This article follows up on my article outlining Catholic teaching on free will, grace, and predestination.

The Nature of Free Will

There are two areas of philosophical confusion which, in my observation, tend to make it difficult for people to understand Catholic teaching regarding issues surrounding free will, grace, and predestination.  The first area of confusion has to do with the idea of free will itself.  There is a tendency sometimes for people to focus so much on the freedom of the will that they forget that the will is not completely unpredictable and uncontrollable.  They cannot see how the idea of free will is compatible with the idea that God knows the future and even plans the future.  In Catholic theology, the entire future unfolds, down to its last detail, exactly according to God's foreknowledge and plan (the plan of "predestination").  If that is so, many wonder, how in the world can we really have free will?  For (it would seem) if God infallible knows everything I am going to do in the future and even has planned everything I am going to do in the future in some way, then it is impossible for anything to happen differently than God knows and has planned, and so I can't make any different choices than the ones God knows and has planned for me to make.  So I would seem to have no free will at all.  So how can Catholic theology hold together free will, foreknowledge, and predestination?

At least part of the answer is that while, of course, coercion, force, certain psychological conditions, etc., can override or circumvent the will and so limit or remove its freedom, there are ways in which the will can be moved and directed which don't override or destroy freedom.  It can be helpful here to distinguish between "necessity" and "certainty."  As with many words adapted to abstract, philosophical use, people don't always use these words in the same way, so we don't want to be so rigid in our use of these words that we can't recognize differences of meaning in how we and others use them and so end up getting into meaningless, semantic fights.  Nevertheless, in some philosophical/theological circles, these words have been used in a way that can be helpful at capturing an important distinction.  We can think of the will being moved "necessarily" or "with certainty but not necessarily."  For the will to be moved necessarily is for the will really to be obliterated by having its options removed, so that the person willing can really only do one thing and it is impossible for him to do otherwise.  For example, say you want me to eat a cucumber.  It so happens that I hate cucumbers, so it is not going to be easy to get me to eat one.  You might attempt to get me to eat a cucumber by forcing me to eat one necessarily, removing my options and so circumventing my will.  You could tie me down and force the cucumber down my throat.  Or you could use a supercomputer to take over my brain and force my body to eat the cucumber.  Etc.

On the other hand, it is possible to move the will with certainty but without necessity, without removing legitimate options and thus circumventing and destroying the act of free choice.  Going back to the cucumber example, you might get me to certainly, yet freely, eat the cucumber by using persuasion, which involves appealing to my motives so that I freely alter my choice.  You might offer me $1,000 to eat the cucumber.  If you did that, I would certainly eat it (all other things being equal).  I would still hate the taste of the cucumber, but my distaste for cucumber would lose the battle with my desire to win $1,000.  If I really hated cucumbers and wouldn't do it even for $1,000, you could offer me $1,000,000, if you happened to have that kind of money on hand (and were that bizarrely obsessed with getting me to eat a cucumber for some reason).  In a case like this, you have performed an action that caused me to do something you wanted me to do, and made it certain I would do it, but without any overwhelming or circumventing of my will.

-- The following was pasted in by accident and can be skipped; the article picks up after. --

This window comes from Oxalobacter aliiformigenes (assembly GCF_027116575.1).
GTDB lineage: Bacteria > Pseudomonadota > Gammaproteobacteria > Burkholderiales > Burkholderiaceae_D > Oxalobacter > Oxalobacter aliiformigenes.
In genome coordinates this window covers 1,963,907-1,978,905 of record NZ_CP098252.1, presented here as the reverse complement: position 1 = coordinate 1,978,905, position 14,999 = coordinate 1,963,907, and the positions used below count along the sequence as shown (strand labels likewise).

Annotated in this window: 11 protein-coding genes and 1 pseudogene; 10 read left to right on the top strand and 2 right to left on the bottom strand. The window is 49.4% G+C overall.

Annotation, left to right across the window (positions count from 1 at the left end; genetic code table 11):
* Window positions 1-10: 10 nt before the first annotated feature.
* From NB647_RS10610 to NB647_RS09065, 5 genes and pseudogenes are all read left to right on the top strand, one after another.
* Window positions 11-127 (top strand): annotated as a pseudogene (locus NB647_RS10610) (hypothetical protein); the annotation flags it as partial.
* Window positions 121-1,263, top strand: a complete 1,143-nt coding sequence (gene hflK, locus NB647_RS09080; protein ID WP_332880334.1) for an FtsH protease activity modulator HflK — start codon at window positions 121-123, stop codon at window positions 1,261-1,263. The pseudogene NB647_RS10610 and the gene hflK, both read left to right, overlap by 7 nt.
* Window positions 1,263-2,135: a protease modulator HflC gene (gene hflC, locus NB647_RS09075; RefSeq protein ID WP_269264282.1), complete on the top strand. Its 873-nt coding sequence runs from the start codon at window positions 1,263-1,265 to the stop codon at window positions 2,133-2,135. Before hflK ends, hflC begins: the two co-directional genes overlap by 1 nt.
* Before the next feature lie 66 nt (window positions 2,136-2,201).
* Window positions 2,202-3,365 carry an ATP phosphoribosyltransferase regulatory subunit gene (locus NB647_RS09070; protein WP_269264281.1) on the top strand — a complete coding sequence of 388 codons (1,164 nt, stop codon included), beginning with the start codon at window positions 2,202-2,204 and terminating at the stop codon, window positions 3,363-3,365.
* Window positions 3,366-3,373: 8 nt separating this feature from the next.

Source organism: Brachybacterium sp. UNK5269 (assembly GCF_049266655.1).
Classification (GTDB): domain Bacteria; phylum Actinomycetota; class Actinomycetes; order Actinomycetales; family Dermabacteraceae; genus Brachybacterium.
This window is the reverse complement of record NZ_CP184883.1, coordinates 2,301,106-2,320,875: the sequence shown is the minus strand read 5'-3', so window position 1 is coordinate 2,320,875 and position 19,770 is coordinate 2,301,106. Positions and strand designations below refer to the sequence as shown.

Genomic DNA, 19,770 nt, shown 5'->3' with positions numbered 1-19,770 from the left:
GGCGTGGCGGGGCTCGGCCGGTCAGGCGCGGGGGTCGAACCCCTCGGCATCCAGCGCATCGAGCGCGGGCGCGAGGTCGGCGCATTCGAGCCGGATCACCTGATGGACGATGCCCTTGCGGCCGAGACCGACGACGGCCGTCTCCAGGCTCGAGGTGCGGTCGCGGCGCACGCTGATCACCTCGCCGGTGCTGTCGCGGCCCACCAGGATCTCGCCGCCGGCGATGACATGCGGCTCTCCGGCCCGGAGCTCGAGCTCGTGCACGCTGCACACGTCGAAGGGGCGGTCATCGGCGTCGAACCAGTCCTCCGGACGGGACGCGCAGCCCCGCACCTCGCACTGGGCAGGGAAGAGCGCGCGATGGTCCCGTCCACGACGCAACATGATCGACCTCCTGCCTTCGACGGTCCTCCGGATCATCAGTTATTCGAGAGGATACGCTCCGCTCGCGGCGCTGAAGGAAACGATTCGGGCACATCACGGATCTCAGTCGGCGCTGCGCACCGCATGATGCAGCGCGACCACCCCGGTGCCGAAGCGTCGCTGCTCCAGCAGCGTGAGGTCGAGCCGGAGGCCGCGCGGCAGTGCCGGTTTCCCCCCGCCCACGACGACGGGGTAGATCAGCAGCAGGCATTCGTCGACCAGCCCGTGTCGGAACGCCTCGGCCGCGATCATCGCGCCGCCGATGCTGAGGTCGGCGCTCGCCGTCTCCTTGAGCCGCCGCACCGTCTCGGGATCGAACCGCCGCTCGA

This can happen because acts of will, while free in some ways, are not arbitrary or groundless.  This is evident both from the law of causality as well as from a simple psychological examination of how the will actually works.  The law of causality does not allow that something can come from nothing.  If an effect occurs, it must have a cause sufficient to explain the effect.  The only alternative to this would be to have something coming from nothing.  But "nothing" is nothing and so does nothing.  It has no reality, and so cannot originate anything or exert any energy or activity to cause anything to happen.  It cannot be the explanation for why anything happens.  So if anything happens, if anything in reality undergoes change, some cause must have effected that change.  If there is anything in the universe that cannot explain itself, it must be explained by something outside of itself and not by "nothing."

And with regard to the psychology of willing, consider for yourself how you make choices.  When I examine the activity of my own will, I see this basic pattern:  1. I am aware of various states of affairs that could come about or be brought about.  I call these my "options."  2. My mind begins to examine its own desires.  What do I like?  What do I dislike?  What do I want to happen?  What do I not want to happen?  3. As this process continues, I recognize that, among the things I have some desire for, there are things I want more than other things.  In other words, I find that I have "preferences."  I prefer some states of affairs to other states of affairs.  Out of the complexity of my views, ideas, and desires, my mind attempts to sort out what I truly prefer to have come about or to bring about, all things considered, in that moment.  4. Finally, I am successful at determining my true preference in the current situation, and I settle on that preference.  This act of my mind settling on a preference is what I call the act of "choice."  5. Then, if what I have chosen is to perform some action, my body (or my mind) responds to the act of choice by performing the action (or at least attempts to do so).